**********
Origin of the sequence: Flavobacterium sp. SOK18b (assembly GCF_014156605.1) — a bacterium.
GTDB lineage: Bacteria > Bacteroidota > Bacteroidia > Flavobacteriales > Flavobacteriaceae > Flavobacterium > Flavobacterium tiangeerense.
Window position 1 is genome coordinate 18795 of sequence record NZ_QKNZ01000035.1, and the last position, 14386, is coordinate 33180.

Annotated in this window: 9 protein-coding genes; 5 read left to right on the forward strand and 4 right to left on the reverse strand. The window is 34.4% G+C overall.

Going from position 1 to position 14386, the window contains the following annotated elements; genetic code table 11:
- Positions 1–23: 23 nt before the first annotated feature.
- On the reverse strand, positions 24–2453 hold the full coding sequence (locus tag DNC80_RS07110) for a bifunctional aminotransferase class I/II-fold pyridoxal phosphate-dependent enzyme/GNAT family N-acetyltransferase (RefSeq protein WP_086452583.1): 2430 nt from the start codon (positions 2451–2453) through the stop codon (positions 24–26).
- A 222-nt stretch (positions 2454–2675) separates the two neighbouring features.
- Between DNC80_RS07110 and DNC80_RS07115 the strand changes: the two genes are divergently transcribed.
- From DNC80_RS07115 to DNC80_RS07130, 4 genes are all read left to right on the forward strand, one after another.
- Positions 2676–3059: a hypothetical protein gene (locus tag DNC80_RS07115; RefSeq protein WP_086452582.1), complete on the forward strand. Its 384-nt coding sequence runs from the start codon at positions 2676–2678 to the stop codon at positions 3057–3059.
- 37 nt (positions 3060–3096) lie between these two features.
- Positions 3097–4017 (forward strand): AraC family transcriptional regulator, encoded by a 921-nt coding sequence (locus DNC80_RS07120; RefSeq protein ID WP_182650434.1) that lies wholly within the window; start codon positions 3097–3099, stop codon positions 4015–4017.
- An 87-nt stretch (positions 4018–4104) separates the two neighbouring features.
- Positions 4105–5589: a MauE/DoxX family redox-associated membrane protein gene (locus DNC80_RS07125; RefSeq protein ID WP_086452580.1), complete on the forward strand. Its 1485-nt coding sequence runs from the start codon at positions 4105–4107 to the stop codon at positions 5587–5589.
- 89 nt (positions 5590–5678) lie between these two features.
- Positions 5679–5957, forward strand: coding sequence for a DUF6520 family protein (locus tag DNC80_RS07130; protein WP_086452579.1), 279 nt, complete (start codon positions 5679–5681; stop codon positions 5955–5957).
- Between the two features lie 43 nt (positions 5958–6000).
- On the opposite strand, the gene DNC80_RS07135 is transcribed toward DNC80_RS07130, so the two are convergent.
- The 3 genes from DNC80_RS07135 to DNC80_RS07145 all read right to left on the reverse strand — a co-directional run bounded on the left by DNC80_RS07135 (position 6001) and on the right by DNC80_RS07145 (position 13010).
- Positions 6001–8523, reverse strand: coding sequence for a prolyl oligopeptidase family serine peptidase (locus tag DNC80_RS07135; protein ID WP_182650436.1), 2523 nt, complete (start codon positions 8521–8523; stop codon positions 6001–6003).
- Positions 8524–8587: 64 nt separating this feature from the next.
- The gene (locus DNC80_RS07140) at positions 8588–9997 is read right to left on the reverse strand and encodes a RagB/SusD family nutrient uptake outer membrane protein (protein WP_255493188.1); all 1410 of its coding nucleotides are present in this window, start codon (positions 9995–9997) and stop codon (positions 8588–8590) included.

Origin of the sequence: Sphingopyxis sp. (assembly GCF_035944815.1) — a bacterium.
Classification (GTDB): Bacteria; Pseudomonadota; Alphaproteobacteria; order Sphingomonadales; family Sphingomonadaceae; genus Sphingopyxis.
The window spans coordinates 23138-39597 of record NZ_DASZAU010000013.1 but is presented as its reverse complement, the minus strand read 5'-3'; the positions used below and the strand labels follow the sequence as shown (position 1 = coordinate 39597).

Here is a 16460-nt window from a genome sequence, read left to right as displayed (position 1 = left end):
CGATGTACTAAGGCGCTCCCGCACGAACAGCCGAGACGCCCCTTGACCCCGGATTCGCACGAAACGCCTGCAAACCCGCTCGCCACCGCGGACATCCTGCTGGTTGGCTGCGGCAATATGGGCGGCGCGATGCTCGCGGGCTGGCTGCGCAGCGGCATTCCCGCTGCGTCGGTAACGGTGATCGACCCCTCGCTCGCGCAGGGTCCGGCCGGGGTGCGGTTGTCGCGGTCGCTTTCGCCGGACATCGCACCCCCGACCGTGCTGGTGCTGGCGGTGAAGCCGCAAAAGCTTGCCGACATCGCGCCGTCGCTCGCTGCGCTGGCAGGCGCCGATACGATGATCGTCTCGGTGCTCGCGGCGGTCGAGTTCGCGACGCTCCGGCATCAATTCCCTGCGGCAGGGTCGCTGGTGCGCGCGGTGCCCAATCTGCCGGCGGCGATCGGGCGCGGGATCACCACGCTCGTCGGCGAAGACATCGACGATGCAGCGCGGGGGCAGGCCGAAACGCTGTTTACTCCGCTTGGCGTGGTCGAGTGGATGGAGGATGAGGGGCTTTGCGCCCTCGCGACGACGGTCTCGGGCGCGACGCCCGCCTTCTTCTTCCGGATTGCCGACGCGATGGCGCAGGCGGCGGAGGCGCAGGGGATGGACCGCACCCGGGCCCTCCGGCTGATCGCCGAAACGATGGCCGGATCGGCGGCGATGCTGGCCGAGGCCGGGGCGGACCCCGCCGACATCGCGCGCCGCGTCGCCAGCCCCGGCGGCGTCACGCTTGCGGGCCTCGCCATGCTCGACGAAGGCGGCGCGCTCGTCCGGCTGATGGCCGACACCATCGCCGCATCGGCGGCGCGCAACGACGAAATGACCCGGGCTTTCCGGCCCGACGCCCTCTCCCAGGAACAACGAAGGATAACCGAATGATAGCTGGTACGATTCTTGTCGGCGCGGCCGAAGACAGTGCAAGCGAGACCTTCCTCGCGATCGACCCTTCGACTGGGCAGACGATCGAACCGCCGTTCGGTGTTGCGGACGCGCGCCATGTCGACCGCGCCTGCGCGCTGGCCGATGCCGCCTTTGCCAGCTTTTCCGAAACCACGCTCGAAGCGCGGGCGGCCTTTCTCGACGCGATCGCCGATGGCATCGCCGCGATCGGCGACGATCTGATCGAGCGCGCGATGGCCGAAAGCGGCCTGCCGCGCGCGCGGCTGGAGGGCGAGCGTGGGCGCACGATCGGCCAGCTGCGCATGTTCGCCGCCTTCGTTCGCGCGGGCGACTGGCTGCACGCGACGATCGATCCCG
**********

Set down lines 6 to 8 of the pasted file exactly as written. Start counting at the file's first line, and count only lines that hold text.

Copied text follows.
- Positions 1–23: 23 nt before the first annotated feature.
- On the reverse strand, positions 24–2453 hold the full coding sequence (locus tag DNC80_RS07110) for a bifunctional aminotransferase class I/II-fold pyridoxal phosphate-dependent enzyme/GNAT family N-acetyltransferase (RefSeq protein WP_086452583.1): 2430 nt from the start codon (positions 2451–2453) through the stop codon (positions 24–26).
- A 222-nt stretch (positions 2454–2675) separates the two neighbouring features.